When providing literature and other materials for your students, bear in mind that the age equivalent of their English comprehension level is unlikely to match their real age. This means that although a 14-year-old student may not understand English-language materials designed for English-language natives of the same age, giving them a book created for Kindergartners may not be beneficial to them. Instead of helping, the student could feel insulted, frustrated, and mentally shut down from the learning process.
Do cultural roleplays and scenario walkthroughs
Sometimes it’s not only vocabulary that can pose an issue for ELLs, but also the cultural norms and systems that they’re also getting used to. For example, although this may be common knowledge for students already familiar with the education system, a new ELL student may not know how to get a teacher’s attention if they have a question about their work, how to go about asking a peer to play during break, or that they have to ask for permission to go to the bathroom during class. Including roleplays of these scenarios in your lesson plans is particularly useful for younger students to help solve this problem - not only will they learn how to do these things, but will also passively learn the vocab to use from their classmates.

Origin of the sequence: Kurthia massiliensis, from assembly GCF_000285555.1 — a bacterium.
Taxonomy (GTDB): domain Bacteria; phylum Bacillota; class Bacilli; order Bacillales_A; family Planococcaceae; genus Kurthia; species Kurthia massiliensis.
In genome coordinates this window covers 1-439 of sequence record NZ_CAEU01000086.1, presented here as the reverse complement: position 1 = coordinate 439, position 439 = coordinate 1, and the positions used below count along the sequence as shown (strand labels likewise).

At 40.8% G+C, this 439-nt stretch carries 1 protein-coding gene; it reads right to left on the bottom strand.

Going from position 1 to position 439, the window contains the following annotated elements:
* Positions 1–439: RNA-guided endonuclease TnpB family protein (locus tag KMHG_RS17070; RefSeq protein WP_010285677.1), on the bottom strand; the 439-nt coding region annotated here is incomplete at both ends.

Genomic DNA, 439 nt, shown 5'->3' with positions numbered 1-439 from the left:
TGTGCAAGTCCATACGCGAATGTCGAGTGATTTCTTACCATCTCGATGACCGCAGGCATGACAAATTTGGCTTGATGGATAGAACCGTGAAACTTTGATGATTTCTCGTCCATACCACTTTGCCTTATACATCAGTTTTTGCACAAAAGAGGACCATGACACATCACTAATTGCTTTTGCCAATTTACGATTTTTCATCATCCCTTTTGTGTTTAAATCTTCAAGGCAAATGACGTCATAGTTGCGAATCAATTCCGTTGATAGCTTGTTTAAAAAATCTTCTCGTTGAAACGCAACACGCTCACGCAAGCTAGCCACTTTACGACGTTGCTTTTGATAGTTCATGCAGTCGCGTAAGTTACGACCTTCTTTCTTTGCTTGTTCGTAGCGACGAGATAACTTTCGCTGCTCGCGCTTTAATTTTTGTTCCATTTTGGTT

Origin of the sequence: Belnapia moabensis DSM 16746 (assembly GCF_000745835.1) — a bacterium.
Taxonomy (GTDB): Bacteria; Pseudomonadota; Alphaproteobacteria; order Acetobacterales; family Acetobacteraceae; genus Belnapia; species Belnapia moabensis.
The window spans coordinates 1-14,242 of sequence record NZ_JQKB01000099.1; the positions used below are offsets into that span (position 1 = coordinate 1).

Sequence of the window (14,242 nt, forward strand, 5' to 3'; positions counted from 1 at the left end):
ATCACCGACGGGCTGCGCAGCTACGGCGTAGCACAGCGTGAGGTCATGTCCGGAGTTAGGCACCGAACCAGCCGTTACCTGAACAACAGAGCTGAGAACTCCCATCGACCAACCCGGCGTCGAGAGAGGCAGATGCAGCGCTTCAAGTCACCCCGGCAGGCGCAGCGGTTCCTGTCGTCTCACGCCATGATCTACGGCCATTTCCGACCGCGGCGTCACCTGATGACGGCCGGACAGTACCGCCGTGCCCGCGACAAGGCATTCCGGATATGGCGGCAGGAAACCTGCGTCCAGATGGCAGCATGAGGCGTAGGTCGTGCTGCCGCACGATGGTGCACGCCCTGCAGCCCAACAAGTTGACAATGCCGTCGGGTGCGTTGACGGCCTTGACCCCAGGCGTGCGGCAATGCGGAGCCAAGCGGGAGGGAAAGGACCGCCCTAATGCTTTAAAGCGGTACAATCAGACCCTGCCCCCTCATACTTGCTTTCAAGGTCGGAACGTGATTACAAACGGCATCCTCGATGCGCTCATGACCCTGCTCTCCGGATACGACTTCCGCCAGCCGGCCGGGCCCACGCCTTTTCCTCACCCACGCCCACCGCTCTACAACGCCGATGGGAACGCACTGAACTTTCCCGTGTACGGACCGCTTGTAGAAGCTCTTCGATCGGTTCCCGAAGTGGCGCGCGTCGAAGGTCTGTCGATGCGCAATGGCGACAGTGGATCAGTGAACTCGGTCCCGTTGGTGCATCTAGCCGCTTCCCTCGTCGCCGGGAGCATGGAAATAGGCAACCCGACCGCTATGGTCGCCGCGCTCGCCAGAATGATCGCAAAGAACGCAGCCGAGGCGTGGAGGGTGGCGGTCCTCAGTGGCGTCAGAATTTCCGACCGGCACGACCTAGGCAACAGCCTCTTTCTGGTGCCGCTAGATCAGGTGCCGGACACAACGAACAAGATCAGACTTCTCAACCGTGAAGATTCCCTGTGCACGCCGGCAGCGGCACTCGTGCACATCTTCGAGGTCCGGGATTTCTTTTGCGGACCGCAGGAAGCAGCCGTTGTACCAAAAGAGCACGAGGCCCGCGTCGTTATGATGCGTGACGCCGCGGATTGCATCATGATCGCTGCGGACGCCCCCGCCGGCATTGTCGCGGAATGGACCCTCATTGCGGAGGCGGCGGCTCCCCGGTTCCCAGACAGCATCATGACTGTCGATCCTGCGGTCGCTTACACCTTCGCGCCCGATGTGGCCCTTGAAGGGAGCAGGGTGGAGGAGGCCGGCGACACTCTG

Give your ELL students reassurance that they’re making progress and let them know that you’re recognizing and appreciating their efforts. Frequently giving your students these encouraging messages will help with their self-esteem, which could take a tumble if they’re feeling isolated.
Engage their caregivers
Reach out to the parents, families, or other caregivers of your ELL students and welcome them into the school community. Keep them updated on their child’s progress and remember to ask their opinions, too. This is easier to facilitate via online school surveys that are translated into the caregivers’ strongest language. Additionally, when the caregivers of ELL students are reinforcing the same SEL competencies at home in the student’s native language, their skills are more likely to improve.